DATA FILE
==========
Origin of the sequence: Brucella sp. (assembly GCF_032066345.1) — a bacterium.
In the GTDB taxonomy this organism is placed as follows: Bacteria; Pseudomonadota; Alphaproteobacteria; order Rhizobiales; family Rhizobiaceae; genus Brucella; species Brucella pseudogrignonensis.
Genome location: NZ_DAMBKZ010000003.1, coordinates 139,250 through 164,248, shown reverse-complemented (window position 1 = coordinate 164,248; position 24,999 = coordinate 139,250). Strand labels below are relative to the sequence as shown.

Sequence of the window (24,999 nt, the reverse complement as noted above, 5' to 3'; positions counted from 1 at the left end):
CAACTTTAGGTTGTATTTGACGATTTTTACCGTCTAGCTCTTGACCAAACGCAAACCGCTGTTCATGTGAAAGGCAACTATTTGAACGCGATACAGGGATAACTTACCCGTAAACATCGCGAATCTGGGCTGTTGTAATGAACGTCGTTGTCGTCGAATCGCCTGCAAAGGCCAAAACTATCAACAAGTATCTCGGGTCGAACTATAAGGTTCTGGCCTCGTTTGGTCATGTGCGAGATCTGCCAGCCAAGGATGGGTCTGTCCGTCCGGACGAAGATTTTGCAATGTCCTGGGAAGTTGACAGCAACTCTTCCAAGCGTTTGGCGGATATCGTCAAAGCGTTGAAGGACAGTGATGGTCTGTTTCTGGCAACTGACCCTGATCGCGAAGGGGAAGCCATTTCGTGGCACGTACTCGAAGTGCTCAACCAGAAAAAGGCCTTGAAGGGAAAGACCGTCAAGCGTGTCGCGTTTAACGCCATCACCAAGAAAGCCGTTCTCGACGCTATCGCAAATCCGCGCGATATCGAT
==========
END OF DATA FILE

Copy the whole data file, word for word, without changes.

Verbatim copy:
Origin of the sequence: Brucella sp. (assembly GCF_032066345.1) — a bacterium.
In the GTDB taxonomy this organism is placed as follows: Bacteria; Pseudomonadota; Alphaproteobacteria; order Rhizobiales; family Rhizobiaceae; genus Brucella; species Brucella pseudogrignonensis.
Genome location: NZ_DAMBKZ010000003.1, coordinates 139,250 through 164,248, shown reverse-complemented (window position 1 = coordinate 164,248; position 24,999 = coordinate 139,250). Strand labels below are relative to the sequence as shown.

Sequence of the window (24,999 nt, the reverse complement as noted above, 5' to 3'; positions counted from 1 at the left end):
CAACTTTAGGTTGTATTTGACGATTTTTACCGTCTAGCTCTTGACCAAACGCAAACCGCTGTTCATGTGAAAGGCAACTATTTGAACGCGATACAGGGATAACTTACCCGTAAACATCGCGAATCTGGGCTGTTGTAATGAACGTCGTTGTCGTCGAATCGCCTGCAAAGGCCAAAACTATCAACAAGTATCTCGGGTCGAACTATAAGGTTCTGGCCTCGTTTGGTCATGTGCGAGATCTGCCAGCCAAGGATGGGTCTGTCCGTCCGGACGAAGATTTTGCAATGTCCTGGGAAGTTGACAGCAACTCTTCCAAGCGTTTGGCGGATATCGTCAAAGCGTTGAAGGACAGTGATGGTCTGTTTCTGGCAACTGACCCTGATCGCGAAGGGGAAGCCATTTCGTGGCACGTACTCGAAGTGCTCAACCAGAAAAAGGCCTTGAAGGGAAAGACCGTCAAGCGTGTCGCGTTTAACGCCATCACCAAGAAAGCCGTTCTCGACGCTATCGCAAATCCGCGCGATATCGAT